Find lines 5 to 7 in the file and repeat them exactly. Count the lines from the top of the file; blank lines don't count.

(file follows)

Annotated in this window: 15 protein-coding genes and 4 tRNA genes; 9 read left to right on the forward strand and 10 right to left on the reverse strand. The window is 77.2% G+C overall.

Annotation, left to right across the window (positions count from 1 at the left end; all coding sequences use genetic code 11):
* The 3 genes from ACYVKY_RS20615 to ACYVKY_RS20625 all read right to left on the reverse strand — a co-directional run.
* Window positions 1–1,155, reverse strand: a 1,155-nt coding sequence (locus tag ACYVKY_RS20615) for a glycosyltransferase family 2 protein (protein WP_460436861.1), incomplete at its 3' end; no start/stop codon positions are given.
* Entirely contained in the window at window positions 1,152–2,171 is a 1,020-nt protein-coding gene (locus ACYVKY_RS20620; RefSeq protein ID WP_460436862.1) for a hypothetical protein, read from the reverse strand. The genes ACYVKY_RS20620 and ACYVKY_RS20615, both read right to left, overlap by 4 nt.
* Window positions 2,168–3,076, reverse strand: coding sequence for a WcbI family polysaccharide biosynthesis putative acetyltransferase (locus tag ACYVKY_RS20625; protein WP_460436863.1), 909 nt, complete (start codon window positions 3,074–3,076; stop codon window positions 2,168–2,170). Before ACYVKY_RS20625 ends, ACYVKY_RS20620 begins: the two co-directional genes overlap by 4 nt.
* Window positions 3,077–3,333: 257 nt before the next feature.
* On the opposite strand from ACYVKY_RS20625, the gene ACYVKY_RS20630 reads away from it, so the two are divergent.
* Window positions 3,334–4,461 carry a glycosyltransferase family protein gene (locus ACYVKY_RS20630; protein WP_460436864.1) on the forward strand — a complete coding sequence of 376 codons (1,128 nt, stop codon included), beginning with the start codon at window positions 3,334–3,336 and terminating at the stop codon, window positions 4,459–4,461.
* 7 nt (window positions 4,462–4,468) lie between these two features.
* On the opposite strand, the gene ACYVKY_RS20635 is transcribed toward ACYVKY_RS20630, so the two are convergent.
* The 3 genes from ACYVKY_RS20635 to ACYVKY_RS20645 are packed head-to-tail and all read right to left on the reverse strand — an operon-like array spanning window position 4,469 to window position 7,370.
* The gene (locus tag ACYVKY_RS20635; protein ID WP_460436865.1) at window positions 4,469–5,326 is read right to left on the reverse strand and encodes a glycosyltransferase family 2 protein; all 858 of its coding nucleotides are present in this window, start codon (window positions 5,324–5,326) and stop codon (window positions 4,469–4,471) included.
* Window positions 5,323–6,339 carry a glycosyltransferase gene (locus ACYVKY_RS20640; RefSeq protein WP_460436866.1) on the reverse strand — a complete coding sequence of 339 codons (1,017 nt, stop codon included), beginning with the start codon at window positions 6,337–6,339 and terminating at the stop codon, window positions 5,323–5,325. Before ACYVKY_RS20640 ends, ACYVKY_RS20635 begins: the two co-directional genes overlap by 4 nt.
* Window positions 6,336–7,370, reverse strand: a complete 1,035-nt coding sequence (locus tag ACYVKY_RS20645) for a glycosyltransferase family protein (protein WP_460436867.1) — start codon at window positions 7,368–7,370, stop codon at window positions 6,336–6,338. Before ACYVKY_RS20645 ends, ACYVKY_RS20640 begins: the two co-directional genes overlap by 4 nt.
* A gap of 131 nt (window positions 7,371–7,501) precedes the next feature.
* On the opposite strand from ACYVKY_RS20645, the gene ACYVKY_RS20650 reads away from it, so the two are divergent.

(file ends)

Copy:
* Entirely contained in the window at window positions 1,152–2,171 is a 1,020-nt protein-coding gene (locus ACYVKY_RS20620; RefSeq protein ID WP_460436862.1) for a hypothetical protein, read from the reverse strand. The genes ACYVKY_RS20620 and ACYVKY_RS20615, both read right to left, overlap by 4 nt.
* Window positions 2,168–3,076, reverse strand: coding sequence for a WcbI family polysaccharide biosynthesis putative acetyltransferase (locus tag ACYVKY_RS20625; protein WP_460436863.1), 909 nt, complete (start codon window positions 3,074–3,076; stop codon window positions 2,168–2,170). Before ACYVKY_RS20625 ends, ACYVKY_RS20620 begins: the two co-directional genes overlap by 4 nt.
* Window positions 3,077–3,333: 257 nt before the next feature.